Table Manners

  • DO behave formally when dining with Africans.
  • DO wash your hands before and after eating
  • DON'T use your left hand while eating.
  • DON'T expect beverages with your meal (in some settings). Some Africans believe it's impolite to drink and eat at the same time. In those cases, you will probably be served a drink afterwards.
  • DO finish everything off your plate. It's not necessary, but it's a polite thing to do.

Tipping/Gifts

  • DO tip service people. Note: we will collect money to tip our driver and hotel staff at the end and give it in one amount. Suggested amounts:
  • baggage porters = 50-100 Kenyan shillings.
  • waiters = 50-100 Kenyan shillings per meal.
  • hotel room staff = 50 Kenyan shillings per day
  • DON'T give or receive gifts with the left hand. Use the right hand only, or both hands for larger gifts.
  • DO expect to barter. In general, asking prices can be jacked up 3x the value.
  • DON’T pay more than you want to pay. Bottom line. Be willing to walk away.
  • DON’T let someone put something in your hand to pressure you to buy it.

“All who trust in God will devote themselves to going good” Titus 3:8

+ Mission Preparation - Suggested Reading

  • When Helping Hurts (especially chapter 7) by Steve Corbett and Brian Fikkert
  • Multiplying Truth and Light through Community Health Evangelism by Stan Rowland

+ Training Tips - Integrating Community Health Evangelism

Read our CHE introduction - here TRAIN - EMPOWER - SUPPORT - ENCOURAGE

SUSTAINABLE - COMMUNITY OWNERSHIP - TRANSFORMATION

  • Plan to come along side of the African Firefighters and Community Members.
  • Share your faith with the firefighters and with others.
  • Ask Questions and Assume nothing - spend time (especially the first day) getting to know the firefighters, mission partners and community member - their strengths and their challenges as well as equipment available.
  • Learn from the African Firefighters and community members - remember that the African's are the experts - we are there to help grow their knowledge.
  • Limit your personal examples and US fire examples during formal training (Do share these stories during breaks and lunch time) African Firefighters know they don't have what US Fire Departments have - be respectful of that. Instead ask for their examples and help them problem solve and build on their situations/struggles.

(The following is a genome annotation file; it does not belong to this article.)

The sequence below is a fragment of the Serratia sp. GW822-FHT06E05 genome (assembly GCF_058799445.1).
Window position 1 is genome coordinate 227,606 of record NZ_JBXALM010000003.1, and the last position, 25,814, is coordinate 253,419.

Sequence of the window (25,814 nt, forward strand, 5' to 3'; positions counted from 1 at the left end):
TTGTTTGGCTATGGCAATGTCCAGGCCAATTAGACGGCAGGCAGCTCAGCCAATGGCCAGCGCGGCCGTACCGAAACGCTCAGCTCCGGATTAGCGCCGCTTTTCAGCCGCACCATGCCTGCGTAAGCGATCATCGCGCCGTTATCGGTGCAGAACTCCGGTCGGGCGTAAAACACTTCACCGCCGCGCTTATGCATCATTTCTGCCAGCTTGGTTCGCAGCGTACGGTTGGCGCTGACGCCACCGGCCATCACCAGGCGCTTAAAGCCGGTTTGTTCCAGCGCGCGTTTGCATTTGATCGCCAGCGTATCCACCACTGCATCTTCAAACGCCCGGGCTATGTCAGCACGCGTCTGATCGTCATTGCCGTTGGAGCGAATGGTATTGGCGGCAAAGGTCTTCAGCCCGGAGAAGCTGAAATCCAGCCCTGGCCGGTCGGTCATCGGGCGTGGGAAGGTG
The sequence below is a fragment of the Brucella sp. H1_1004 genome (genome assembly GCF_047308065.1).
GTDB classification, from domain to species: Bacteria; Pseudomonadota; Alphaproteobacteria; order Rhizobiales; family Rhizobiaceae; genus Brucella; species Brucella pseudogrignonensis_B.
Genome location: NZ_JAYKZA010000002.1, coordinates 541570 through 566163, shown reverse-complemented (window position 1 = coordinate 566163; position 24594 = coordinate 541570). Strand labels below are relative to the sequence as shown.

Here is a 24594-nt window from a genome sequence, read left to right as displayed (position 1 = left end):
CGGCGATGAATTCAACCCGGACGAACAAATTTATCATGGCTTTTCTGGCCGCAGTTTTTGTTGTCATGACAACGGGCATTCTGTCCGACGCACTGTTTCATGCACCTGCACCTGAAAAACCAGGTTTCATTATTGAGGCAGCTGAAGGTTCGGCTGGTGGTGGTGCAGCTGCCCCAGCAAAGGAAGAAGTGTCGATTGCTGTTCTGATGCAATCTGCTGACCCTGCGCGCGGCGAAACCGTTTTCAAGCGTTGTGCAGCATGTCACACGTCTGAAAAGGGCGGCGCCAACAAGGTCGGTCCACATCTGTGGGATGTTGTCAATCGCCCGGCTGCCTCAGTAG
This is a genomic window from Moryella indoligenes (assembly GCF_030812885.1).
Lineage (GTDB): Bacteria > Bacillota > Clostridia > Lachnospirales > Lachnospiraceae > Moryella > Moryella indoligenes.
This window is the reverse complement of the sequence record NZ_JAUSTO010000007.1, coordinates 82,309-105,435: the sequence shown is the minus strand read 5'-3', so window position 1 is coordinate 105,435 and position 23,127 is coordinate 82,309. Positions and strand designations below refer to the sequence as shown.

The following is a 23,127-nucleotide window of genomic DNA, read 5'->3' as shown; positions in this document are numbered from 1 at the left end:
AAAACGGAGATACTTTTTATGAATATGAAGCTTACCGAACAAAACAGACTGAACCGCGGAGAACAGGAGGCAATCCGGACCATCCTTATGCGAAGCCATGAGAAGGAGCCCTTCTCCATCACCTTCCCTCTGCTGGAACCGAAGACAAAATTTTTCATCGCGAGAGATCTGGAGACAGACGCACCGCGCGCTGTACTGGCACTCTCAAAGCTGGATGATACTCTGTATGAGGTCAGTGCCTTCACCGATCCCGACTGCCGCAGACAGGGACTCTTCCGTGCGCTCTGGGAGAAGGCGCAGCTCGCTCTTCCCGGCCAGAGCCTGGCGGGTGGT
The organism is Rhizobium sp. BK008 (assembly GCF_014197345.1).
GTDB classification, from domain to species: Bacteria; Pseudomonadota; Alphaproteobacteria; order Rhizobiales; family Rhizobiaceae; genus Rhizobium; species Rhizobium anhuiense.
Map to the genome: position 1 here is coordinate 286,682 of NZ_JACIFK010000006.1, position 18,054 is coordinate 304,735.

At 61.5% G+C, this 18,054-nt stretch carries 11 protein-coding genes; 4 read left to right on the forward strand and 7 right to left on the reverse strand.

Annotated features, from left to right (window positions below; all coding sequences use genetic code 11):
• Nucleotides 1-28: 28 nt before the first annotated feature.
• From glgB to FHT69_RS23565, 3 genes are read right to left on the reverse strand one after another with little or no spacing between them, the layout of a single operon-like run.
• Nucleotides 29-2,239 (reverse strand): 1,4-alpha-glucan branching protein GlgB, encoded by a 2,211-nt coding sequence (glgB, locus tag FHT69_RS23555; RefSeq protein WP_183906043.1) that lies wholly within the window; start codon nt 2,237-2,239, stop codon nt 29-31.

• Photos - remember that they don't have what we have - some of the people will be coming from remote places - be careful again about sharing photos from home. We have photos from Zambia, Kenya, Ethiopia and Sierra Leone - if you need some photos for training, let us know.
  • Avoid abbreviations or colloquialisms - if you use them explain them. NFPA, GPM’S, etc.

Africa Fire Mission’s Community Health Evangelism

  • Transforming nations through the seamless combination of fire training, fire prevention, evangelism and community development
  • Development not Relief
  • Mature Christian Leadership
  • Multiplication
  • Integration - Physical & Spiritual
  • Sustainable
  • Teaching not Doing
  • Prevention vs Cure
  • Community Ownership
  • Participatory Learning For more on our CHE philosophy:

Use the SHOWD model to reinforce concepts and to ask trainees questions First provide an example and then ask:

  • S = What do you SEE?
  • H= What is HAPPENING?
  • O= Does this happen in OUR place?
  • W=WHY does this happen?
  • D=What will you DO about it?
  • “In everything, you yourself must be an example to them by doing good works of every kind. Let everything you do reflect the integrity and seriousness of your teaching.” Titus 2: 7

+ Mission Preparation - Meeting Log In information

  1. Dial into the conference: Dial-in Number: (712) 775-7031 - United States Access Code: 486-629-812 International Dial-in Numbers: https://www.freeconferencecall.com/wall/486-629-812/#international
  2. Join the online meeting: Online Meeting Link: https://join.freeconferencecall.com/486-629-812 Online Meeting ID: 486-629-812

Instructions: At the scheduled date and time of the meeting, dial into the conference line. When prompted, enter the Access Code followed by the pound key. To join the online meeting, click on the meeting link listed above and follow the prompts to join the meeting. For 24/7 customer service please call 844-844-1322

+ Mission Preparation - Planning Meeting Agendas

Informational Meeting:

  • Mission Trip Goals
  • Travel Information/ Cost
  • Deadlines
  • Question and Answer
  • Elephant vs Mouse story

Meeting 1:

  • Orientation to Africa Fire Mission
  • Team Member Introductions
  • Passports
  • Fundraising training/policies
  • Schedule of payments
  • Instructor Cadres and Scheduled Cadre meetings
  • Relief vs Development CHE Lesson (short team teams river crossing videos 1-5)
  • Question and Answer

Meeting 2:

  • Introduction to African Mission Partners
  • State of African Fire Departments
  • Mission Philosophy: Community Health Evangelism (CHE)
  • Team Member Introductions
  • Immunizations/Passports
  • Community Ownership (Short Team Teams) CHE Lesson (mountain story)
  • Instructor Cadres and Scheduled Cadre meetings
  • Question and Answer

Meeting 3:

  • Mission Philosophy: Community Health Evangelism (CHE) part 2
  • Training Goals
  • Participatory Learning (CHE Lesson)Team Member Introductions
  • Spiritual Development/ Spiritual Warfare (Devotional Guides and Prayer Partners)
  • Instructor Cadres and Scheduled Cadre meetings
  • Question and Answer

Meeting 4

  • Team Itinerary
  • Cultural Considerations
  • Final Details - Packing/Dress Code
  • Training Tips
  • Instructor Cadres and Scheduled Cadre meetings
  • Question and Answer

+ Swahili Greetings